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WHEN JOHN BELLUCCI '81-4 was a freshman, he played Hotspur in a Loeb Mainstage production of Henry IV Part I. "I had this great choreographed fight at the end with Prince Hall," he remembers. "We would go at it with these enormous magnesium swords really grunting and groaning and making it look like we were falling down all over the place, until finally he killed me.
"One night, Hall came at me with a big double-cut and the blade just snapped off the hilt of my sword. I froze, but Japes Emerson, who was playing Hall, knew immediately what to do--he jumped me. My sword went clattering away and we started wrestling on the ground. We were making the whole fight up as we went along now, and in the middle of it, I realized that if I died on my back, I couldn't make my final speech. See, I wanted to collapse during my speech--to show this great ebbing of life: 'O, I could prophesy, but that earthy and cold hand of death lies on my tongue...'
"Well, I knew I had to do something to get on my face, so I could get up. So out of nowhere, I threw Japes over on his back, to make sure I'd have time to pick myself up.
"And as I threw him. I heard from the audience these sudden gasps of 'Jesus!' and 'Oh my god? And I knew that I was creating something for the first time. I felt like I was really dying--and that was an experience, in the true sense of the word."
He looks up and takes a long breath. "For me, acting is closer to reality than living," he says. "When I'm doing it right, I never feel like I'm counterfeiting it."
FOUR YEARS and seven productions later. Harvard audiences can bear out Bellucci's words: the sight of him with a clean face and street-clothes is more startling than any make-up and costume. In elevators and dining halls, he is greeted by stares of hazy recognition and far-off voices muttering, "Aren't you...?" The sentence never ends with "John Bellucci"--it ends with names like Vershinin (from a Peter Sellars production of "The Three Sisters"), Helena Basket (the lead in the 1980 Hasty Pudding show, "A Little Knife Music"), and most recently, Mac the Knife, from last month's "Threepenny Opera".
"Sometimes I think they're all just variations on the same role," he says. "An actor doesn't have to inhabit a role, contrary to popular belief. What actors want to be, they become: that's why they get schticks sometimes--it's something they want-to do. Someone like De Niro, who is said to 'become his role'--I think it's just variations on what he likes. Because somewhere in every movie he makes, he's in a position where he can go like this..."
He races over to a corner and slumps onto the floor sitting against the wall with his head bent into his hands. After a moment, one hand becomes a pistol and he fires it at his temple. More than one person in the room flinches.
"There's something about sitting against the wall," he says. "He's after something he loves--he's refining the one vision he has. A sculptor doesn't inhabit different people--he'd be an idiot. When a soccer player scores a goal, that's just him, the same guy it always is."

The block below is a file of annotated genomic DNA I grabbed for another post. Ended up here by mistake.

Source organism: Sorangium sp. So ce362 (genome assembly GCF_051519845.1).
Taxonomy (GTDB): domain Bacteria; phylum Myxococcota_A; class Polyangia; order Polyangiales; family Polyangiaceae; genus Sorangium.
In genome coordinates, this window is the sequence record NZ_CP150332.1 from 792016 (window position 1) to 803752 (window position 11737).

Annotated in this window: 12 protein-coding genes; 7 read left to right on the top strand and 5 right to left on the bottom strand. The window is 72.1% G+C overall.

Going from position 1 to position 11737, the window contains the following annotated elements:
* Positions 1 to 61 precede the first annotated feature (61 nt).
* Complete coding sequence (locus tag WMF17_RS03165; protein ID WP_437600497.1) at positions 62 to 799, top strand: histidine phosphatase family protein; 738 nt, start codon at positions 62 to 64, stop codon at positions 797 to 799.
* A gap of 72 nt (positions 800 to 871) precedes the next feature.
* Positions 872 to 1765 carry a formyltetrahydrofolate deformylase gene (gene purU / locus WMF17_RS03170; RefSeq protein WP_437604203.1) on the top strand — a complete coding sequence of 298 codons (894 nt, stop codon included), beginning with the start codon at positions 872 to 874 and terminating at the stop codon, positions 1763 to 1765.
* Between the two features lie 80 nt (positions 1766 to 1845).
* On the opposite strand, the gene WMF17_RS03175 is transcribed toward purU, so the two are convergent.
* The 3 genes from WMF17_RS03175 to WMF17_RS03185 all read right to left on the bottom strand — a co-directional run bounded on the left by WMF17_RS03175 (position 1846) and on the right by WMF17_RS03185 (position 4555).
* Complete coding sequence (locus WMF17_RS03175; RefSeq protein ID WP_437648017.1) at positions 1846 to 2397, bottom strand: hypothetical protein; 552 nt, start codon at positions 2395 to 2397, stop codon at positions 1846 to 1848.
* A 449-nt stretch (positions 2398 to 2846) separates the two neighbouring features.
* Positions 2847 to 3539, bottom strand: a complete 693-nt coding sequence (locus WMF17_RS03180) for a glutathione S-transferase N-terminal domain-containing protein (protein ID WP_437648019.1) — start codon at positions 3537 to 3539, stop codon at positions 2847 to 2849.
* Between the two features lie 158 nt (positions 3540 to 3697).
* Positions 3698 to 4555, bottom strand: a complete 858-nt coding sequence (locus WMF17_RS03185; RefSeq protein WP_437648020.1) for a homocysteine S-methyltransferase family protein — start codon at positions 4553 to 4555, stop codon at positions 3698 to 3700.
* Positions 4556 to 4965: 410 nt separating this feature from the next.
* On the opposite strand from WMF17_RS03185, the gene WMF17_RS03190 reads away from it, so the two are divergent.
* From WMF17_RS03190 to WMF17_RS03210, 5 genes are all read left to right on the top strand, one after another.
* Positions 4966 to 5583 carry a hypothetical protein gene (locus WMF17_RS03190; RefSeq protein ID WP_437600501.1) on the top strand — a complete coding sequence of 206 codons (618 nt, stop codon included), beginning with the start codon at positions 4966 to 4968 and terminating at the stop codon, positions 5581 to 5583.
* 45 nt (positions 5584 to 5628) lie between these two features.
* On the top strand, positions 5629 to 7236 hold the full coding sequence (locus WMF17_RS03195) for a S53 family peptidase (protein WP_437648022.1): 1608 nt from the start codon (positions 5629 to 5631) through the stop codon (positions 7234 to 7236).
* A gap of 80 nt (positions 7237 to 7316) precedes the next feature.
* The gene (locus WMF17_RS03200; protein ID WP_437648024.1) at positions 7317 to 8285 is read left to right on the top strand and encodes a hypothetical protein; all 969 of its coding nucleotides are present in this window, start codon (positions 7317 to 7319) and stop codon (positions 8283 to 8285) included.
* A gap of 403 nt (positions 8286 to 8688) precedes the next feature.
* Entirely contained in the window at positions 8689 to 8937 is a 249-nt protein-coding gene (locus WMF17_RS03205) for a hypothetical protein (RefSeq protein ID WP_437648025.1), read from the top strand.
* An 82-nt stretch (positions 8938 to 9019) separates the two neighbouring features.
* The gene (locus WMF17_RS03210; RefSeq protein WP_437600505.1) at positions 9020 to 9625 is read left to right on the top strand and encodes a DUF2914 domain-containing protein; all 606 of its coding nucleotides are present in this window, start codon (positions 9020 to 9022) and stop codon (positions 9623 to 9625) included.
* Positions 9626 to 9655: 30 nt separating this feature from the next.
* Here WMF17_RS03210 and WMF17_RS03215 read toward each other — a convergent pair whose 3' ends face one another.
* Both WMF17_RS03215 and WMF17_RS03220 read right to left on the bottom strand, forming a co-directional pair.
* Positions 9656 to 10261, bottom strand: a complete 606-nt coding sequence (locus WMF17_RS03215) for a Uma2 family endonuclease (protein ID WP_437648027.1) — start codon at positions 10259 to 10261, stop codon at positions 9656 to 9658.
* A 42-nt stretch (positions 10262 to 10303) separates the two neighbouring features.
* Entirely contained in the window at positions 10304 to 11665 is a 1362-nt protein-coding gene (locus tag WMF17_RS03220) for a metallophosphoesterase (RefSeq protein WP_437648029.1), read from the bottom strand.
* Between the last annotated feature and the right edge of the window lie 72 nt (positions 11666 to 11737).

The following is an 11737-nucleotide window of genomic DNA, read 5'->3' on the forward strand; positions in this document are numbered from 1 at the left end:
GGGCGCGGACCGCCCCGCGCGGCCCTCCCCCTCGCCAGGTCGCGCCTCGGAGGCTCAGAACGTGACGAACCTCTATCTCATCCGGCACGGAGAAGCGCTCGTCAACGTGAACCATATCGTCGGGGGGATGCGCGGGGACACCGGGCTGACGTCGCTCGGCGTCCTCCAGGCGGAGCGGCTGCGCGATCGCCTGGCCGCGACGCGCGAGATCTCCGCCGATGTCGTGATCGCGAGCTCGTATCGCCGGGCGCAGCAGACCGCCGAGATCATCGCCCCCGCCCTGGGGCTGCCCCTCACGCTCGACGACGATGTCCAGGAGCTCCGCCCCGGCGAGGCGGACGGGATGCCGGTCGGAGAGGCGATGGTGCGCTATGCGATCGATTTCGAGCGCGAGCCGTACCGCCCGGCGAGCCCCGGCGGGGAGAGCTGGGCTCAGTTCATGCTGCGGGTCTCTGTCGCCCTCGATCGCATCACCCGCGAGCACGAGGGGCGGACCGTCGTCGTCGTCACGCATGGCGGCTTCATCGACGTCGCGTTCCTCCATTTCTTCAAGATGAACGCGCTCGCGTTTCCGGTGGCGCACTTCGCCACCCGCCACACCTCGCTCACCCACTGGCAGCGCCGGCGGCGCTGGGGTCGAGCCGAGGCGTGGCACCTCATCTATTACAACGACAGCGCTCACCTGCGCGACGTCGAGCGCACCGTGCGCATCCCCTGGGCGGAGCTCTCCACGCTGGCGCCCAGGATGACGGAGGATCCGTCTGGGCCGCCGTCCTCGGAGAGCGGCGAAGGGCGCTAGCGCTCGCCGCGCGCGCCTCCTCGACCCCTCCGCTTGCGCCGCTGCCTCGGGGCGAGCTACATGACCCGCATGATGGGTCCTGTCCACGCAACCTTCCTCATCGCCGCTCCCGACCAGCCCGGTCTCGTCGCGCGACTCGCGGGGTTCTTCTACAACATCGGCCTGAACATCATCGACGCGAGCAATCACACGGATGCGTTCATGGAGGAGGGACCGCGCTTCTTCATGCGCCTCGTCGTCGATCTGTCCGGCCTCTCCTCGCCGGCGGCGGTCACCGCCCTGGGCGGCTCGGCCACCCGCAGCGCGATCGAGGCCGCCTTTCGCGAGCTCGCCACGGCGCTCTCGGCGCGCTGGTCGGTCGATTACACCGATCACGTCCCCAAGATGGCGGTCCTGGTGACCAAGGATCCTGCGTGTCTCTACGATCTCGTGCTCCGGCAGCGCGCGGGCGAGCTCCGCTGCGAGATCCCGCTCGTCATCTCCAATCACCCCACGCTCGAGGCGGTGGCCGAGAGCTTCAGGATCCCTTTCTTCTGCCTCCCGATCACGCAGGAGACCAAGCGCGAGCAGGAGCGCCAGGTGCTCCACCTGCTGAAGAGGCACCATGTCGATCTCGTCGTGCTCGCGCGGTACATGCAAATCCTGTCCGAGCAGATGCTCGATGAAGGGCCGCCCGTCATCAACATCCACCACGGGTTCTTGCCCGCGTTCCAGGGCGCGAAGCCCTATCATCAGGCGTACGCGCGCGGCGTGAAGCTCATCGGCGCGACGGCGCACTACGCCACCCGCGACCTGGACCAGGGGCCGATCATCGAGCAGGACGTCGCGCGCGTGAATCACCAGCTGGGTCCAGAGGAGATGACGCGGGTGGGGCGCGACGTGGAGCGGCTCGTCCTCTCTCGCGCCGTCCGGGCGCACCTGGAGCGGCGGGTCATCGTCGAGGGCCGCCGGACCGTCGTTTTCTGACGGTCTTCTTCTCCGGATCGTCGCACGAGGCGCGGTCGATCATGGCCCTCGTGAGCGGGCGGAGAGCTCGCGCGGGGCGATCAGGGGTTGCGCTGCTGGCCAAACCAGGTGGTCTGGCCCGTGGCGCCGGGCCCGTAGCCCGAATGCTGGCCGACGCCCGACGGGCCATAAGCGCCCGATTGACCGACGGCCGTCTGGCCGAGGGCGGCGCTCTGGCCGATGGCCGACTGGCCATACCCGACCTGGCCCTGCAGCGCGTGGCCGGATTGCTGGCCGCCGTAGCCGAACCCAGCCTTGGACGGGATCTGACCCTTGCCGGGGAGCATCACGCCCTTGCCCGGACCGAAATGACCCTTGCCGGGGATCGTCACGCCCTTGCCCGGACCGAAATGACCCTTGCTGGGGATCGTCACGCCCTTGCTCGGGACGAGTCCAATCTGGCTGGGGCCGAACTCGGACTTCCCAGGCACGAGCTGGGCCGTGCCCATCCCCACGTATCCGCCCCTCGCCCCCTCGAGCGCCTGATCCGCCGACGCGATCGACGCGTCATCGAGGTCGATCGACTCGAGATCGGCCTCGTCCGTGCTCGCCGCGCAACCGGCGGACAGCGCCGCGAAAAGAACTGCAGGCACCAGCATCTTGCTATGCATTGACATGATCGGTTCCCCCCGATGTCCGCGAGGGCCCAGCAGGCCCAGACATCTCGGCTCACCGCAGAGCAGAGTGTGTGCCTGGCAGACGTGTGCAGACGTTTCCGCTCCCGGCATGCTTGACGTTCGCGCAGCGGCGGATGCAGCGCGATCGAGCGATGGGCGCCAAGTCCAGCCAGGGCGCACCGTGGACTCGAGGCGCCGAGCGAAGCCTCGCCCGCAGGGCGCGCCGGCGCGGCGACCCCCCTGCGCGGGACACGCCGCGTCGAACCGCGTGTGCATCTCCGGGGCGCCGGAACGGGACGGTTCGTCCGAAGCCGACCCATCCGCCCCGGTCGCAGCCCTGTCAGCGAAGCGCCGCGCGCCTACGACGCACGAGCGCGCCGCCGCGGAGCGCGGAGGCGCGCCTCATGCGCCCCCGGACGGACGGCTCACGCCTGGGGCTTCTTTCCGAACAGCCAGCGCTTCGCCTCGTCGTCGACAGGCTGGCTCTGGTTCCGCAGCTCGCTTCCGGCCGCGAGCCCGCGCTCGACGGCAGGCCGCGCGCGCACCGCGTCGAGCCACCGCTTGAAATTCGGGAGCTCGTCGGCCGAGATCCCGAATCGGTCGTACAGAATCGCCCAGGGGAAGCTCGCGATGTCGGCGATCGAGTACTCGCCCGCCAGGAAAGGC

When Bellucci speaks of acting, he treats it with the reverence and ardor of a missionary. "The expectations and hopes an audience has are sort of the hopes of the whole human race," he says. "You just can't let them down. That's the great thing about playing a lead role--you're so much involved in the fate of the show that you just push and push and before you know it, you're in this crazy realm where you're really acting. Acting is in that empyrean when it's that good. It's totally religious--it's for the sake of something bigger."
THE QUESTION most people have about Bellucci's future is not what will he do with himself but when will tickets go on sale. "I don't know," he says. "I think you have to be suspicious about people who really want to be actors. I demean acting too much to be a really great actor. An actor has to love it so much, and I just can't affirm it. I wish I could do it--it would make life so much easier. But I don't know what I should do in life."
He shrugs. "The way I see it, it comes down to a basic decision between two directions. One is to really affirm and exploit the artistic side--the side I live in here. But I don't know--that would never sever the connection, never cut the umbilical cord--it would be like never leaving mother. Sometimes I just want to eschew acting--to be a statesman, to reconcile the U.S. and the USSR or something."."
He cites Isaiah Berlin's study "The Hedgehog and the Fox," which takes its title from a quotation from Archilochus: "The fox knows many things, the hedgehog one big thing."
"This hedgehogness beats at my brain," he says. "I'm sick of feeling the same goddam thrill--I sort of want to fox it, just go out. I'd just like to be a doctor--I'd love to be a politician. Great politicians are great actors, I think: Caesar, Goethe, Gandhi--they're acting, but in the stuff of life."
His thoughts turn back to Hotspur, and the night his sword broke. "I'd like to give that show constantly. I'd like to be on the line--always be on the edge of dying," he says, "I'm secure enough that I'd like to feel I could give it all up."
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